I just love the hessian (hey, two blog posts in one week that incorporate the word hessian) wrapping and hand stitching.  It reminds me of a haggis.   The use of natural materials and a little bit of handicraft to prepare something to travel the miles just seems so other world.    Oh, if you're wondering what was inside, it was a lovely rug, but I was so taken with the parcel presentation I forgot to photograph that.

Of course there were some other gifts, a beautiful cotton bed cover, and Maharaja puppet.  Turn him upside down and you will find his wife. 

He also decided to buy me some clothes, sweet, but risky, and yes a bit on the ethnic side for my taste.  Not that I'm complaining, all presents gratefully received.  

So next time you're buying a jiffy bag, think about wrapping up your present in some old fabric and throwing in a few stitches, I know it put a smile on my face.



Without a doubt one of my favourite, no darn it, my absolute favourite activity to include in any weekend is a home open.  In particular I love going to look at mid century houses that have been in the same family since they were built and are completely untouched by renovators.   A 1950-70's house that has been lived in by one family since construction often has such a wonderful sense of comfort and unpretentious joy, confident in its original design to just stay the same, unlike so much more recent house design.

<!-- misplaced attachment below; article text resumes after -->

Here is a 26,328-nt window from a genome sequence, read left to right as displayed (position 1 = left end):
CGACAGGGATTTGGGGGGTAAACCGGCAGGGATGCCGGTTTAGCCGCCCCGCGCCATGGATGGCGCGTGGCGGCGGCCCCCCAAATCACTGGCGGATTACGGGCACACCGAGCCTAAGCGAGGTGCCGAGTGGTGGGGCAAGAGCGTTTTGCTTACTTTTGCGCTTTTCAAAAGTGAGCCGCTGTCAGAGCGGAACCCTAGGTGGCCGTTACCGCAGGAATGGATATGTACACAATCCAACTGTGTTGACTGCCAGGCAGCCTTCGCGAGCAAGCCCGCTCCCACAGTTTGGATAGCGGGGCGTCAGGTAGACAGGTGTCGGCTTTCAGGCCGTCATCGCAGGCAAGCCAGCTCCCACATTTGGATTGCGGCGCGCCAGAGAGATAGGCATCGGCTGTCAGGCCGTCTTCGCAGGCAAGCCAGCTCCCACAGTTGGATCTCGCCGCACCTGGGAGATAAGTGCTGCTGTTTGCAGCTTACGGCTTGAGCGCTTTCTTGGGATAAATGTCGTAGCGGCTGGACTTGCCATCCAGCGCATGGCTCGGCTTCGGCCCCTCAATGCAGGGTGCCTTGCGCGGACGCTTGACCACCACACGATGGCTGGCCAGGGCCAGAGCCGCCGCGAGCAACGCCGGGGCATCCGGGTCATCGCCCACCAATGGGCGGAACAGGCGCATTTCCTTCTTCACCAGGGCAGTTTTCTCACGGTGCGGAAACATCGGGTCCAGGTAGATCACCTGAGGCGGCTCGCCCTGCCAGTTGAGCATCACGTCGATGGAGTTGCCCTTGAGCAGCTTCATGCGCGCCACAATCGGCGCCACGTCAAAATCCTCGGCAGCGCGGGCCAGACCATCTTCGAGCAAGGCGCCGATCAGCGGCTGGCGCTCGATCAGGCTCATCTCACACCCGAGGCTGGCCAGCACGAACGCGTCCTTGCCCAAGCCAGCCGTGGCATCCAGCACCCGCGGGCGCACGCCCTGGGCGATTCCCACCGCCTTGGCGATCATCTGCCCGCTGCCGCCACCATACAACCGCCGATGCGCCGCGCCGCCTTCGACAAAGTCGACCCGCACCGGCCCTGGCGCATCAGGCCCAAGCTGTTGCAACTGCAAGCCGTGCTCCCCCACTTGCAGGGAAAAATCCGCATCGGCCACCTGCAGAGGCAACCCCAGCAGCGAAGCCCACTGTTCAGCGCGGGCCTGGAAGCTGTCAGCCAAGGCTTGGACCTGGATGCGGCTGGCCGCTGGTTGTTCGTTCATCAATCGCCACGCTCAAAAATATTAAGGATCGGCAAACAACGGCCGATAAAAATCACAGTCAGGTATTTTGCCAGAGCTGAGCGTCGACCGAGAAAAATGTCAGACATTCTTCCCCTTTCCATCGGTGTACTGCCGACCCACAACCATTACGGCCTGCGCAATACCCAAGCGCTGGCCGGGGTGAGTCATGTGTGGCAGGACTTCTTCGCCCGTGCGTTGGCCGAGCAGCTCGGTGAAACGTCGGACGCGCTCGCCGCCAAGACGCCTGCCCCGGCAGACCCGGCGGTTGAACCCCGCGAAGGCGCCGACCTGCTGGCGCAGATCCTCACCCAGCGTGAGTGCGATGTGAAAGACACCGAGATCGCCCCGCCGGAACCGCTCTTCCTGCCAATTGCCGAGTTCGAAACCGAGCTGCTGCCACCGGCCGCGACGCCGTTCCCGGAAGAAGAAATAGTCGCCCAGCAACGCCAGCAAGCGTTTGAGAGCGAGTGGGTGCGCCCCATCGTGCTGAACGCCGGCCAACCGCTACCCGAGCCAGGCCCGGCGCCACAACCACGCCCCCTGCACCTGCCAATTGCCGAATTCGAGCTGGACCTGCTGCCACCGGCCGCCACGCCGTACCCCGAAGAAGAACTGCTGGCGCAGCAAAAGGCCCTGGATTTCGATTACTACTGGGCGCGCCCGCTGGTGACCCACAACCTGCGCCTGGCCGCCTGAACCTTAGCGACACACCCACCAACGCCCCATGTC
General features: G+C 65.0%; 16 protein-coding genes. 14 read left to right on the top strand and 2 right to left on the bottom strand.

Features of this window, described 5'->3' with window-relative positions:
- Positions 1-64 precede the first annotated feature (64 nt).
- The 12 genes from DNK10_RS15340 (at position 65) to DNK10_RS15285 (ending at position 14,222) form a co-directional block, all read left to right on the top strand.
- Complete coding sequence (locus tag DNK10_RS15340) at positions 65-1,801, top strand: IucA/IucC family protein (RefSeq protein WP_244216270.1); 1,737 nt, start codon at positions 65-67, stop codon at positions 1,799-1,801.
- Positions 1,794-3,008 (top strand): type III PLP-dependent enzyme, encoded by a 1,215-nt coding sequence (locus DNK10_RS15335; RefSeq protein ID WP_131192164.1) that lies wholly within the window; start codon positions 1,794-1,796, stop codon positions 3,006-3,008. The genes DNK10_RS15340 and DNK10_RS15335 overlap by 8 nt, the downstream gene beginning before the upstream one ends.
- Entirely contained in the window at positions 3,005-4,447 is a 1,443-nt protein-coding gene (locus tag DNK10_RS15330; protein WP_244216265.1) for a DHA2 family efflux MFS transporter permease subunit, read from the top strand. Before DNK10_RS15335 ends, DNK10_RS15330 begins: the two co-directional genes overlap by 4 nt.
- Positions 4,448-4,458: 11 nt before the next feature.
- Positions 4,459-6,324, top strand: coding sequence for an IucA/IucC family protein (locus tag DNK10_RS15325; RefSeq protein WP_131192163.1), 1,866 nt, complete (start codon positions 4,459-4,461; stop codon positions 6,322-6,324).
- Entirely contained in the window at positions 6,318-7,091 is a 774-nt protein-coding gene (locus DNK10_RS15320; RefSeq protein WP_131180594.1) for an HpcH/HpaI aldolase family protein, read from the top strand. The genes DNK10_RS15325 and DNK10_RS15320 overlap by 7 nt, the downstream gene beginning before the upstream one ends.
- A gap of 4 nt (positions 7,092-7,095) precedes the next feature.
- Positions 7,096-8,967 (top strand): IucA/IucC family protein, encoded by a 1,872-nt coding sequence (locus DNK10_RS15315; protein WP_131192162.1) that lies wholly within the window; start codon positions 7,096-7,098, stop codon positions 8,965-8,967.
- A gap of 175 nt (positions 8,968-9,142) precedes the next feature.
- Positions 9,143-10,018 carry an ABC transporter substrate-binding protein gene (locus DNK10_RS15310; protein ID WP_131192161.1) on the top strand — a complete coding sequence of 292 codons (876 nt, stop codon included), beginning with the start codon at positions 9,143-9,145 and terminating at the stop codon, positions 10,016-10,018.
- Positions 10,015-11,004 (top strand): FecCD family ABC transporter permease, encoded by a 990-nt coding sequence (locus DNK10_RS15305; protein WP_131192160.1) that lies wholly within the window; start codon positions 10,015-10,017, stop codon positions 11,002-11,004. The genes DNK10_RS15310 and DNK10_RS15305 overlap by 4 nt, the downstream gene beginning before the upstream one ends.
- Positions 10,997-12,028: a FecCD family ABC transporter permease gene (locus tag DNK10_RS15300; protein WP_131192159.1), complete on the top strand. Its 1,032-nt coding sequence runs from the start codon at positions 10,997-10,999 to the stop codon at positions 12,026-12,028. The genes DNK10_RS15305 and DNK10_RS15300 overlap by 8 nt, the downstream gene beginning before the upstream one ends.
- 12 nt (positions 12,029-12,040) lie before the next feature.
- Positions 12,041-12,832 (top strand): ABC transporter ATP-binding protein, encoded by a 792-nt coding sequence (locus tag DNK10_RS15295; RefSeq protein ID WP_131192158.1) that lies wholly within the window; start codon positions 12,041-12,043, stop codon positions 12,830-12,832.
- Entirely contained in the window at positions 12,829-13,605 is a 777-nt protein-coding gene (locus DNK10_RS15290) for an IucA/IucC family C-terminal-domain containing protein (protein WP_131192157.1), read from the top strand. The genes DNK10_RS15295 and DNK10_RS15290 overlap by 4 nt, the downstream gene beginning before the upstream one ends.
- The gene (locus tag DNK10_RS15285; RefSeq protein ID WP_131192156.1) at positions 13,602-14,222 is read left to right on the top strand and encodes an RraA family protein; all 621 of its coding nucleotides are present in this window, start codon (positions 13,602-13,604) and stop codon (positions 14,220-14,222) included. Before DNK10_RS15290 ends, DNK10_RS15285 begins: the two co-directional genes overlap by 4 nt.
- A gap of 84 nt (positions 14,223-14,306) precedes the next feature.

Today I had a whizz through this house built in 1975, on the market in one of Perth's most expensive suburbs in a blue chip location.  What I love about it is its utter ordinariness (is that a word?) which you would never find today in this hood.   In the mid seventies, at the other end of the design spectrum, with Iwanoff's Brutalist to your left, to your far right saw extremely simple, yet graceful houses built for those with less directional tastes.  This is one such house.

 Drinks on the terrace tonight darling?

Hang on, now that's a bit racy, some crazy paving under the clothes line, go on, cut sick!